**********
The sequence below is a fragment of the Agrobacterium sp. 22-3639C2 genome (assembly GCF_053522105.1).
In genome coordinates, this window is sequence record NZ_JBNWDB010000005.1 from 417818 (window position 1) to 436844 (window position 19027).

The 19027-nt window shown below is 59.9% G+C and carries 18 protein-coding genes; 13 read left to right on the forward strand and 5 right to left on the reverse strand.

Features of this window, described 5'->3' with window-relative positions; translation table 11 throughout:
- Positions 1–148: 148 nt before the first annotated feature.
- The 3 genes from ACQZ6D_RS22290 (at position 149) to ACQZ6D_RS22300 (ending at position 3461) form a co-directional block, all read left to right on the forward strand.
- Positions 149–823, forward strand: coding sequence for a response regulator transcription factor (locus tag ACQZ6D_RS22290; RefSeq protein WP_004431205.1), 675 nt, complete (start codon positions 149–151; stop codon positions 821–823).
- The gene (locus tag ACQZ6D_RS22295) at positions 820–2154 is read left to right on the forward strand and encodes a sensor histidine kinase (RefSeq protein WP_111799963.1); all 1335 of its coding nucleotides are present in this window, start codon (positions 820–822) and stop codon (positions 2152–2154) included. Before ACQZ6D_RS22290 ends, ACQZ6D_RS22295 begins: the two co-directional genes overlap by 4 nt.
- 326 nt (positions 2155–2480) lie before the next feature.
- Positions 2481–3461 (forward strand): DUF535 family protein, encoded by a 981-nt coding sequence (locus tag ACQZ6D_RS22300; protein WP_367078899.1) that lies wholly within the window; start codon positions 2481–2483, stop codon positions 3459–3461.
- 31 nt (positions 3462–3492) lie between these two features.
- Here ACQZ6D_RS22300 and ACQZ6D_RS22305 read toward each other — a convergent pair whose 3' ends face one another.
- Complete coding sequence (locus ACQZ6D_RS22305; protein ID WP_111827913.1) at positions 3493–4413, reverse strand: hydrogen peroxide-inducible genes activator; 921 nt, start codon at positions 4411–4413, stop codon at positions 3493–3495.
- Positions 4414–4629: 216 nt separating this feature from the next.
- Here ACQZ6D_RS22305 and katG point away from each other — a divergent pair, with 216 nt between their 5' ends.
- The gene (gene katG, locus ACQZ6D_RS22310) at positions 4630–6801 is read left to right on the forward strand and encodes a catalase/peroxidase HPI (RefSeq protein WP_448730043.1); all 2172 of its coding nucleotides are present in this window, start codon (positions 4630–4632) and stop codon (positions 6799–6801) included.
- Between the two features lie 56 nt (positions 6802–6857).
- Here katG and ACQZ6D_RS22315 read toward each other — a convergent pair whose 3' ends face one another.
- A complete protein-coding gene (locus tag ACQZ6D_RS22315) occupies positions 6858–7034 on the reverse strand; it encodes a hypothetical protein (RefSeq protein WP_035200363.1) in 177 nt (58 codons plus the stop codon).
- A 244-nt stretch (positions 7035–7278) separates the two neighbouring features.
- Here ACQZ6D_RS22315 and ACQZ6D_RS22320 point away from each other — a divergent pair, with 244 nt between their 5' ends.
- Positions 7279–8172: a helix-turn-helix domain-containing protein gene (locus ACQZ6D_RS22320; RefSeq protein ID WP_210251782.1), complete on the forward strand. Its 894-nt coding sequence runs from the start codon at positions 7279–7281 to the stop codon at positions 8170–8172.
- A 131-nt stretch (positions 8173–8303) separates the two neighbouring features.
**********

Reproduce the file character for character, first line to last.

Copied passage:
The sequence below is a fragment of the Agrobacterium sp. 22-3639C2 genome (assembly GCF_053522105.1).
In genome coordinates, this window is sequence record NZ_JBNWDB010000005.1 from 417818 (window position 1) to 436844 (window position 19027).

The 19027-nt window shown below is 59.9% G+C and carries 18 protein-coding genes; 13 read left to right on the forward strand and 5 right to left on the reverse strand.

Features of this window, described 5'->3' with window-relative positions; translation table 11 throughout:
- Positions 1–148: 148 nt before the first annotated feature.
- The 3 genes from ACQZ6D_RS22290 (at position 149) to ACQZ6D_RS22300 (ending at position 3461) form a co-directional block, all read left to right on the forward strand.
- Positions 149–823, forward strand: coding sequence for a response regulator transcription factor (locus tag ACQZ6D_RS22290; RefSeq protein WP_004431205.1), 675 nt, complete (start codon positions 149–151; stop codon positions 821–823).
- The gene (locus tag ACQZ6D_RS22295) at positions 820–2154 is read left to right on the forward strand and encodes a sensor histidine kinase (RefSeq protein WP_111799963.1); all 1335 of its coding nucleotides are present in this window, start codon (positions 820–822) and stop codon (positions 2152–2154) included. Before ACQZ6D_RS22290 ends, ACQZ6D_RS22295 begins: the two co-directional genes overlap by 4 nt.
- 326 nt (positions 2155–2480) lie before the next feature.
- Positions 2481–3461 (forward strand): DUF535 family protein, encoded by a 981-nt coding sequence (locus tag ACQZ6D_RS22300; protein WP_367078899.1) that lies wholly within the window; start codon positions 2481–2483, stop codon positions 3459–3461.
- 31 nt (positions 3462–3492) lie between these two features.
- Here ACQZ6D_RS22300 and ACQZ6D_RS22305 read toward each other — a convergent pair whose 3' ends face one another.
- Complete coding sequence (locus ACQZ6D_RS22305; protein ID WP_111827913.1) at positions 3493–4413, reverse strand: hydrogen peroxide-inducible genes activator; 921 nt, start codon at positions 4411–4413, stop codon at positions 3493–3495.
- Positions 4414–4629: 216 nt separating this feature from the next.
- Here ACQZ6D_RS22305 and katG point away from each other — a divergent pair, with 216 nt between their 5' ends.
- The gene (gene katG, locus ACQZ6D_RS22310) at positions 4630–6801 is read left to right on the forward strand and encodes a catalase/peroxidase HPI (RefSeq protein WP_448730043.1); all 2172 of its coding nucleotides are present in this window, start codon (positions 4630–4632) and stop codon (positions 6799–6801) included.
- Between the two features lie 56 nt (positions 6802–6857).
- Here katG and ACQZ6D_RS22315 read toward each other — a convergent pair whose 3' ends face one another.
- A complete protein-coding gene (locus tag ACQZ6D_RS22315) occupies positions 6858–7034 on the reverse strand; it encodes a hypothetical protein (RefSeq protein WP_035200363.1) in 177 nt (58 codons plus the stop codon).
- A 244-nt stretch (positions 7035–7278) separates the two neighbouring features.
- Here ACQZ6D_RS22315 and ACQZ6D_RS22320 point away from each other — a divergent pair, with 244 nt between their 5' ends.
- Positions 7279–8172: a helix-turn-helix domain-containing protein gene (locus ACQZ6D_RS22320; RefSeq protein ID WP_210251782.1), complete on the forward strand. Its 894-nt coding sequence runs from the start codon at positions 7279–7281 to the stop codon at positions 8170–8172.
- A 131-nt stretch (positions 8173–8303) separates the two neighbouring features.